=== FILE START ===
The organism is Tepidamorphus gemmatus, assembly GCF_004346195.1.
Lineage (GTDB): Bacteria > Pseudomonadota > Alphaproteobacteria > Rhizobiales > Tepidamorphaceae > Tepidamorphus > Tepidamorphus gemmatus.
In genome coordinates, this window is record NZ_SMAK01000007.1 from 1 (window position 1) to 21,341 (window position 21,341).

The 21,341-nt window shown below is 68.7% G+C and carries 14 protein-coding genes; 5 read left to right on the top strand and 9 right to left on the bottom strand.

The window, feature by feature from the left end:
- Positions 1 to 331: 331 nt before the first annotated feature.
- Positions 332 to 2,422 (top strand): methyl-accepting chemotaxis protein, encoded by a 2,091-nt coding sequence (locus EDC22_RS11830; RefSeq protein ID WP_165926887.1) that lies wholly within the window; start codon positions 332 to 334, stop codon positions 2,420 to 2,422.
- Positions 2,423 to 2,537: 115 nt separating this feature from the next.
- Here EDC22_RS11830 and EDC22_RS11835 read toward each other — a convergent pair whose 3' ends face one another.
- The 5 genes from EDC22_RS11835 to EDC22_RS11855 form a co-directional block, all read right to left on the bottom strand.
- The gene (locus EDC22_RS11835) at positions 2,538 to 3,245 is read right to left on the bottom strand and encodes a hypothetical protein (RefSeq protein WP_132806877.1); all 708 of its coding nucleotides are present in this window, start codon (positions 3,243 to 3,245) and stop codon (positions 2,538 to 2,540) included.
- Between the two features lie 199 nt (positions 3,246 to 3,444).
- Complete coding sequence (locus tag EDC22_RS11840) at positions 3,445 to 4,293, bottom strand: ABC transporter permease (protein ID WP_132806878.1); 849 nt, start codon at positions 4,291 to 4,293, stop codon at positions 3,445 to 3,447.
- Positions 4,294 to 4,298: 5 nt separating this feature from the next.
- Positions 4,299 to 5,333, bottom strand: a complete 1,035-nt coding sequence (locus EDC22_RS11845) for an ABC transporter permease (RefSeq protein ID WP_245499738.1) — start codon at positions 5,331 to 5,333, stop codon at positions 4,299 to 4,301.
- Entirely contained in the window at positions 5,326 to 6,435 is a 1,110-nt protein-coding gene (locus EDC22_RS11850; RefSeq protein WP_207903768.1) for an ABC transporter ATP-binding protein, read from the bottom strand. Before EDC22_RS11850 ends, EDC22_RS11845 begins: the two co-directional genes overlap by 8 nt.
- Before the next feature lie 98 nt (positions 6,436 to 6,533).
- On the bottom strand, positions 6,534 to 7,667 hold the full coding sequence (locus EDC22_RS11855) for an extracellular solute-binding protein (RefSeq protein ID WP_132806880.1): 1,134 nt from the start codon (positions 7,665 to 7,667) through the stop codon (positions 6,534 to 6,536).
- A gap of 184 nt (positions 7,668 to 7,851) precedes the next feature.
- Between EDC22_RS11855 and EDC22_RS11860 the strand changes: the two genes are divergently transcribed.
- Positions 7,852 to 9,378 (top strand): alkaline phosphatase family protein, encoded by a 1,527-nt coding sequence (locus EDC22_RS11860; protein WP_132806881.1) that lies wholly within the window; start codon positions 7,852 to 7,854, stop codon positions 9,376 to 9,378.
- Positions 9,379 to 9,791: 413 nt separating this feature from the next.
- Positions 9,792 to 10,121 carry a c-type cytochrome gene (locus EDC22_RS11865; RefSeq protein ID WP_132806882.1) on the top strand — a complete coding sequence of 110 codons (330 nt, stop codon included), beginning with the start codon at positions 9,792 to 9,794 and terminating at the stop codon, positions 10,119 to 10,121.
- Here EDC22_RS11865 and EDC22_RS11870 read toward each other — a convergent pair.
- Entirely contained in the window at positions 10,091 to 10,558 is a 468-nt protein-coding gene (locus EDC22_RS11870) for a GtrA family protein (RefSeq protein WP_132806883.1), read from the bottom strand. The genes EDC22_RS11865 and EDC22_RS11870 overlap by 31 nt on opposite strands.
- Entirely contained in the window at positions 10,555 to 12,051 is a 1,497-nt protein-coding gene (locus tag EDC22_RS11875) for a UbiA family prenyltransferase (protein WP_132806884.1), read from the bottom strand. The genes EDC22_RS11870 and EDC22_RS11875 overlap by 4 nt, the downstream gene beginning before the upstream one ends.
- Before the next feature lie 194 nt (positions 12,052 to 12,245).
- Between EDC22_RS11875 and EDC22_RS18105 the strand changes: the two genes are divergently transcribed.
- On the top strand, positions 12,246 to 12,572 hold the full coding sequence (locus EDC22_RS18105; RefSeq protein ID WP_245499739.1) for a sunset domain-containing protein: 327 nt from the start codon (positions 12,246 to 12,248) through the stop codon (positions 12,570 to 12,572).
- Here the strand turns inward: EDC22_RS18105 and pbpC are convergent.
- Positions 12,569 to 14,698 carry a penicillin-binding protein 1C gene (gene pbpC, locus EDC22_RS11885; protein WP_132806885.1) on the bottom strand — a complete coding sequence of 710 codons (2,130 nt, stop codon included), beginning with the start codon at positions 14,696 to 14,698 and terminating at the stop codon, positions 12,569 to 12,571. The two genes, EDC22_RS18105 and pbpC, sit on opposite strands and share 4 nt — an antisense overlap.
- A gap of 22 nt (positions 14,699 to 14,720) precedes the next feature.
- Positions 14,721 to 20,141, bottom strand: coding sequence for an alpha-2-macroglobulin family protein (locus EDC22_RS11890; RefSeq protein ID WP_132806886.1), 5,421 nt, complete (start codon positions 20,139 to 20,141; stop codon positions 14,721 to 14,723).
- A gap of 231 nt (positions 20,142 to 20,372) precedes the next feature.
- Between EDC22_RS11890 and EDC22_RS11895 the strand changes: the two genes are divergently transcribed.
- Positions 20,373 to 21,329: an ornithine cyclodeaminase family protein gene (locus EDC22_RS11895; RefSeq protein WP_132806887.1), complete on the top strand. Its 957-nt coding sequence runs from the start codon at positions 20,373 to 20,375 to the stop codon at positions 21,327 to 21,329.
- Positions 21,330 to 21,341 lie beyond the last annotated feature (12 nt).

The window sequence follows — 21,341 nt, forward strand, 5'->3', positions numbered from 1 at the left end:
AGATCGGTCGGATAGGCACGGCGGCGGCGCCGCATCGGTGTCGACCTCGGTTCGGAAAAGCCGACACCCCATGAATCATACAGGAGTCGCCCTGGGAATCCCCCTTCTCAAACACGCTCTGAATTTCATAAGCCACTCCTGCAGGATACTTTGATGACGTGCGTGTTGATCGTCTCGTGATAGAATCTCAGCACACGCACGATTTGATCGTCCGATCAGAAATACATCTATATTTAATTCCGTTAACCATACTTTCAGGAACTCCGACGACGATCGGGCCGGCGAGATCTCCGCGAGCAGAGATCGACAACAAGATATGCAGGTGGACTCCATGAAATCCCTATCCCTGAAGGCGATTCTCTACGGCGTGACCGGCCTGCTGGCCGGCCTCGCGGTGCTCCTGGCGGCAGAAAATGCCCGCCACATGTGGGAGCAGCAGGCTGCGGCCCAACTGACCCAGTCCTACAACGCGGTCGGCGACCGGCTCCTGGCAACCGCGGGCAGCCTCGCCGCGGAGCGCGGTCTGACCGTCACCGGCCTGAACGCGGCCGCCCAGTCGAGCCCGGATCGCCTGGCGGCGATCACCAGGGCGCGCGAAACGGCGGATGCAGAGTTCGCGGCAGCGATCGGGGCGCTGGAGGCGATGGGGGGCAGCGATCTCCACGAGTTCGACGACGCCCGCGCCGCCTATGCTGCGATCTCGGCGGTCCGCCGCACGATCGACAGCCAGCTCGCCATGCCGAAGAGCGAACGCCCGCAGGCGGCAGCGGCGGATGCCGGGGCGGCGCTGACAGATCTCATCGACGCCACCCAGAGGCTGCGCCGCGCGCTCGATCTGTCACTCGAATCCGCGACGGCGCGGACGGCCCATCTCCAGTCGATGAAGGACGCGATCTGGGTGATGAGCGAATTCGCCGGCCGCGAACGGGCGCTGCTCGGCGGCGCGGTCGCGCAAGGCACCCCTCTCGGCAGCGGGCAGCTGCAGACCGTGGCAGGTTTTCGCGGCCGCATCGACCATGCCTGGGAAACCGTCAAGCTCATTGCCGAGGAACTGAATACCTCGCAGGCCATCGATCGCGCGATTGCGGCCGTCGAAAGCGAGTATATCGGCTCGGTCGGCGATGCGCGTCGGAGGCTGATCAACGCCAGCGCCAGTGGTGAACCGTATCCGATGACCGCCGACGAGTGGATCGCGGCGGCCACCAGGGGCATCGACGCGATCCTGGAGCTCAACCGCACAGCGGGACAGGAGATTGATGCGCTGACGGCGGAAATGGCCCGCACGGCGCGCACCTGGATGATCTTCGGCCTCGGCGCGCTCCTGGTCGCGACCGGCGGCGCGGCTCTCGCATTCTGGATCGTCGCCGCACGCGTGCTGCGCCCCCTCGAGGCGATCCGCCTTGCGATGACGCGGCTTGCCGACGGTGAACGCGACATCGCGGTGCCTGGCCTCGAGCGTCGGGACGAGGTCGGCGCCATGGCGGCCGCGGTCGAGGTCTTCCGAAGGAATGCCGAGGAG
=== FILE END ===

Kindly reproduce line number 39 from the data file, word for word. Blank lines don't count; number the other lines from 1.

AGATCGGTCGGATAGGCACGGCGGCGGCGCCGCATCGGTGTCGACCTCGGTTCGGAAAAGCCGACACCCCATGAATCATACAGGAGTCGCCCTGGGAATCCCCCTTCTCAAACACGCTCTGAATTTCATAAGCCACTCCTGCAGGATACTTTGATGACGTGCGTGTTGATCGTCTCGTGATAGAATCTCAGCACACGCACGATTTGATCGTCCGATCAGAAATACATCTATATTTAATTCCGTTAACCATACTTTCAGGAACTCCGACGACGATCGGGCCGGCGAGATCTCCGCGAGCAGAGATCGACAACAAGATATGCAGGTGGACTCCATGAAATCCCTATCCCTGAAGGCGATTCTCTACGGCGTGACCGGCCTGCTGGCCGGCCTCGCGGTGCTCCTGGCGGCAGAAAATGCCCGCCACATGTGGGAGCAGCAGGCTGCGGCCCAACTGACCCAGTCCTACAACGCGGTCGGCGACCGGCTCCTGGCAACCGCGGGCAGCCTCGCCGCGGAGCGCGGTCTGACCGTCACCGGCCTGAACGCGGCCGCCCAGTCGAGCCCGGATCGCCTGGCGGCGATCACCAGGGCGCGCGAAACGGCGGATGCAGAGTTCGCGGCAGCGATCGGGGCGCTGGAGGCGATGGGGGGCAGCGATCTCCACGAGTTCGACGACGCCCGCGCCGCCTATGCTGCGATCTCGGCGGTCCGCCGCACGATCGACAGCCAGCTCGCCATGCCGAAGAGCGAACGCCCGCAGGCGGCAGCGGCGGATGCCGGGGCGGCGCTGACAGATCTCATCGACGCCACCCAGAGGCTGCGCCGCGCGCTCGATCTGTCACTCGAATCCGCGACGGCGCGGACGGCCCATCTCCAGTCGATGAAGGACGCGATCTGGGTGATGAGCGAATTCGCCGGCCGCGAACGGGCGCTGCTCGGCGGCGCGGTCGCGCAAGGCACCCCTCTCGGCAGCGGGCAGCTGCAGACCGTGGCAGGTTTTCGCGGCCGCATCGACCATGCCTGGGAAACCGTCAAGCTCATTGCCGAGGAACTGAATACCTCGCAGGCCATCGATCGCGCGATTGCGGCCGTCGAAAGCGAGTATATCGGCTCGGTCGGCGATGCGCGTCGGAGGCTGATCAACGCCAGCGCCAGTGGTGAACCGTATCCGATGACCGCCGACGAGTGGATCGCGGCGGCCACCAGGGGCATCGACGCGATCCTGGAGCTCAACCGCACAGCGGGACAGGAGATTGATGCGCTGACGGCGGAAATGGCCCGCACGGCGCGCACCTGGATGATCTTCGGCCTCGGCGCGCTCCTGGTCGCGACCGGCGGCGCGGCTCTCGCATTCTGGATCGTCGCCGCACGCGTGCTGCGCCCCCTCGAGGCGATCCGCCTTGCGATGACGCGGCTTGCCGACGGTGAACGCGACATCGCGGTGCCTGGCCTCGAGCGTCGGGACGAGGTCGGCGCCATGGCGGCCGCGGTCGAGGTCTTCCGAAGGAATGCCGAGGAG